Sunday, December 06, 2015

The Isle of Skye

Accommodation on Skye is predominantly Bed and Breakfast, and tourism plays a vital role in the island's economy, so there are a large number of these establishments. Our 2 nights were spent in Kyleakin, a small fishing village that was left behind when the road bridge was built, and is off the main tourist route. The driver explained that other tour companies controlled most of the bookings in the main city of Portree and so later companies are unable to find accommodation there. We had 6 in the tour group and 3 of us were at Cliffe House, comfortable and friendly and the views were lovely, but the village very small and nothing was open in the evenings, including eating places on the Thursday night - a bit of a challenge!

There are many small villages on the island and many single cottages scattered throughout. They stand out because there is no vegetation, much of he island being peat bogs, so it is a vast and bleak, lonely  landscape.

At the top of the island is Kilt rock, with it's spectacular waterfall down into the ocean, and the Quiraing, with it's rocky outcrops and formations dominates with a brooding presence. There is a walking trail right through the area, and even in winter we saw some intrepid walkers on the trails.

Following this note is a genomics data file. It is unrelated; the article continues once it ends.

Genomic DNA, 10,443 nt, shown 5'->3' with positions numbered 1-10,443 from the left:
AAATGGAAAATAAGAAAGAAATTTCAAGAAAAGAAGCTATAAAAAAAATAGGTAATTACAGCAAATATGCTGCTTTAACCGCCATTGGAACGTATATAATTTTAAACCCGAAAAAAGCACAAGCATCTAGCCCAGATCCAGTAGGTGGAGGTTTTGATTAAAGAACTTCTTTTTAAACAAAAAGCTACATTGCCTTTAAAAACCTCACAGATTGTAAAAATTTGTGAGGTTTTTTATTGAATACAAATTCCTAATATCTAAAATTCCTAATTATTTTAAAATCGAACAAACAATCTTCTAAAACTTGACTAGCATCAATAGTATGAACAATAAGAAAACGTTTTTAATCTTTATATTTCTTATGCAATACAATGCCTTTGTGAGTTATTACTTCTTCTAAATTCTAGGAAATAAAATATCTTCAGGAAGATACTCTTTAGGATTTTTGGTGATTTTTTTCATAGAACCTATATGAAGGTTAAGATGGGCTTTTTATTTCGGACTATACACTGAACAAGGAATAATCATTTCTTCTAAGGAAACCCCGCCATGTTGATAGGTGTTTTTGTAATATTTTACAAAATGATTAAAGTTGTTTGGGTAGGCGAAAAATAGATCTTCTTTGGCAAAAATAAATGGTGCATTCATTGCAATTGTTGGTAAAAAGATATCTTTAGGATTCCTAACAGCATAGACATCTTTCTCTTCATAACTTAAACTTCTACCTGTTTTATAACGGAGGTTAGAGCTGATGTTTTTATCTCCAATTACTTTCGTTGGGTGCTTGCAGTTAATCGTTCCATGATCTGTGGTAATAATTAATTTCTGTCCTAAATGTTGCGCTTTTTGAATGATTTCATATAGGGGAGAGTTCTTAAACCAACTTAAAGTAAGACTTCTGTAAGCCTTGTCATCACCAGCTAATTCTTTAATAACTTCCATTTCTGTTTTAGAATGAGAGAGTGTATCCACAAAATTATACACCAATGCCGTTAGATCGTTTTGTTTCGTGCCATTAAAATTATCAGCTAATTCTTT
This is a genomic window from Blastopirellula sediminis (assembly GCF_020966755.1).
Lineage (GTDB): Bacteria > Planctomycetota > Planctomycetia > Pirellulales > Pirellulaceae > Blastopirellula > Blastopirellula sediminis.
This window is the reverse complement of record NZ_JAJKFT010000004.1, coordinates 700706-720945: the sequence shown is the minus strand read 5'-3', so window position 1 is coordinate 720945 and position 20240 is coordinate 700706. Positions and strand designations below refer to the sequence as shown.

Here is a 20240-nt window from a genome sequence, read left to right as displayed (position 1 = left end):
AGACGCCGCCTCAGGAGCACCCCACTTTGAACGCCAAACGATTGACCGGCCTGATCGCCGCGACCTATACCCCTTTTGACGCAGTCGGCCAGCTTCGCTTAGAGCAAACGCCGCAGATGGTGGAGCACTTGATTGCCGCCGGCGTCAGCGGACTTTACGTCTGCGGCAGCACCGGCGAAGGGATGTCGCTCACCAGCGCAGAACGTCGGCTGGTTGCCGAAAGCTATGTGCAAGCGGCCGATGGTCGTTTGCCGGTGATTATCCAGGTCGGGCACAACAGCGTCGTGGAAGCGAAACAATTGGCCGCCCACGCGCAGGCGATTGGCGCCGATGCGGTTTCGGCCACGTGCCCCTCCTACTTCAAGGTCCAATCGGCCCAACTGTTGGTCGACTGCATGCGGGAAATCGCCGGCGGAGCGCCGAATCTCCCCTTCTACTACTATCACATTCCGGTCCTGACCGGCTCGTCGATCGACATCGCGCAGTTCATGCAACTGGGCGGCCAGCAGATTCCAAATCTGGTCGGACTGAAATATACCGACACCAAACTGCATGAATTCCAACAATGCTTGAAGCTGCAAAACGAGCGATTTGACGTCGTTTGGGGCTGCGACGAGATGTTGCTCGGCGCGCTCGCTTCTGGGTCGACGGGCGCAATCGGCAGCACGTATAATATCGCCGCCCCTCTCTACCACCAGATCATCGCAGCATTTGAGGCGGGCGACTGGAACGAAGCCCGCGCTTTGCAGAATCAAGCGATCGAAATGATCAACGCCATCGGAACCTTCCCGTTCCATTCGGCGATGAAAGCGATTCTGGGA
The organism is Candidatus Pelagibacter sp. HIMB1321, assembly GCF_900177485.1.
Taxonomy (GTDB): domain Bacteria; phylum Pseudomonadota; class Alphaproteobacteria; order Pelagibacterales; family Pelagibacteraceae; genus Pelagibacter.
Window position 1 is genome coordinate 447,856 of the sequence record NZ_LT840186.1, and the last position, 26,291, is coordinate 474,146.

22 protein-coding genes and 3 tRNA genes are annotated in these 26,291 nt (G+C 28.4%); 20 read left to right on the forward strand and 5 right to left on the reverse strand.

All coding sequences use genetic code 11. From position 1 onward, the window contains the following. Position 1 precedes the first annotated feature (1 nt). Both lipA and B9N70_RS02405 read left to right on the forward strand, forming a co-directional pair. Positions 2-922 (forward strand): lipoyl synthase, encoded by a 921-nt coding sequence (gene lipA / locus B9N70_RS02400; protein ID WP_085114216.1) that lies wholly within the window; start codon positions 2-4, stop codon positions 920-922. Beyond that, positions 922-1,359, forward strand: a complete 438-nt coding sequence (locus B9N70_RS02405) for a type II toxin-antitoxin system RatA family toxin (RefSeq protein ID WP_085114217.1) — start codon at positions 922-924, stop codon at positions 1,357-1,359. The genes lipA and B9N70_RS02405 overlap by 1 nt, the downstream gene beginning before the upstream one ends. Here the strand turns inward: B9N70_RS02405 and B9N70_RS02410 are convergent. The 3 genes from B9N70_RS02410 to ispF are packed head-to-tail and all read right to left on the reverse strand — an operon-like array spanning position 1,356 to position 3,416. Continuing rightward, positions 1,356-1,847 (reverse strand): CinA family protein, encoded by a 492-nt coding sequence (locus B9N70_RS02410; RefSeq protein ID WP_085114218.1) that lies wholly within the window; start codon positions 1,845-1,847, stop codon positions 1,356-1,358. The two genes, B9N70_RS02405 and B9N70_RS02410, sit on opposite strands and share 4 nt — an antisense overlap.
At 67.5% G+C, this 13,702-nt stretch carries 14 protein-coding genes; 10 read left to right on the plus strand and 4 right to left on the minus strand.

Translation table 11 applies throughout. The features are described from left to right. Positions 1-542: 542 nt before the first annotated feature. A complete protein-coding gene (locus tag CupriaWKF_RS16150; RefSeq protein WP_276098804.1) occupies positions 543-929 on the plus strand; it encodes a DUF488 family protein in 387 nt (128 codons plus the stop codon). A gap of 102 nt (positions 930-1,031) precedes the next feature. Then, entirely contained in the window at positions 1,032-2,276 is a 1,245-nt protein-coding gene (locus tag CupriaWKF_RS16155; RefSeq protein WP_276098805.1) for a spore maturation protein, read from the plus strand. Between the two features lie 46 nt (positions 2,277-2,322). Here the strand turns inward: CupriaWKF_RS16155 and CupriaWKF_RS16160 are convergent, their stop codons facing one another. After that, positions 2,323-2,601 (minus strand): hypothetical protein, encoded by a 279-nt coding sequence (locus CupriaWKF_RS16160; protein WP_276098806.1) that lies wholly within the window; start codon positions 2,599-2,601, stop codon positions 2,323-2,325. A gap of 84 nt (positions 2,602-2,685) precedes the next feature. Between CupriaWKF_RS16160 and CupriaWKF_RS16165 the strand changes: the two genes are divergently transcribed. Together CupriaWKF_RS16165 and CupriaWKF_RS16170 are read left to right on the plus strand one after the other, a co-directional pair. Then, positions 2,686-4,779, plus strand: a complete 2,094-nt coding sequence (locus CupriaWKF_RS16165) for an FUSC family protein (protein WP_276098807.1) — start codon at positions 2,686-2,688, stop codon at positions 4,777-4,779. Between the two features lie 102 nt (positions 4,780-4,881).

The main town of Portree is considerably larger and a very pretty port town, with it's colourful buildings along the port.Unfortunately, our time there was all to short, and dominated by the necessity to find an early dinner, as nothing was available in Kyleakin.
The complete lack of any form of nightlife on the journey gave me a chance to catch up on sleep and get over the jet lag, so there was a good side to it all.

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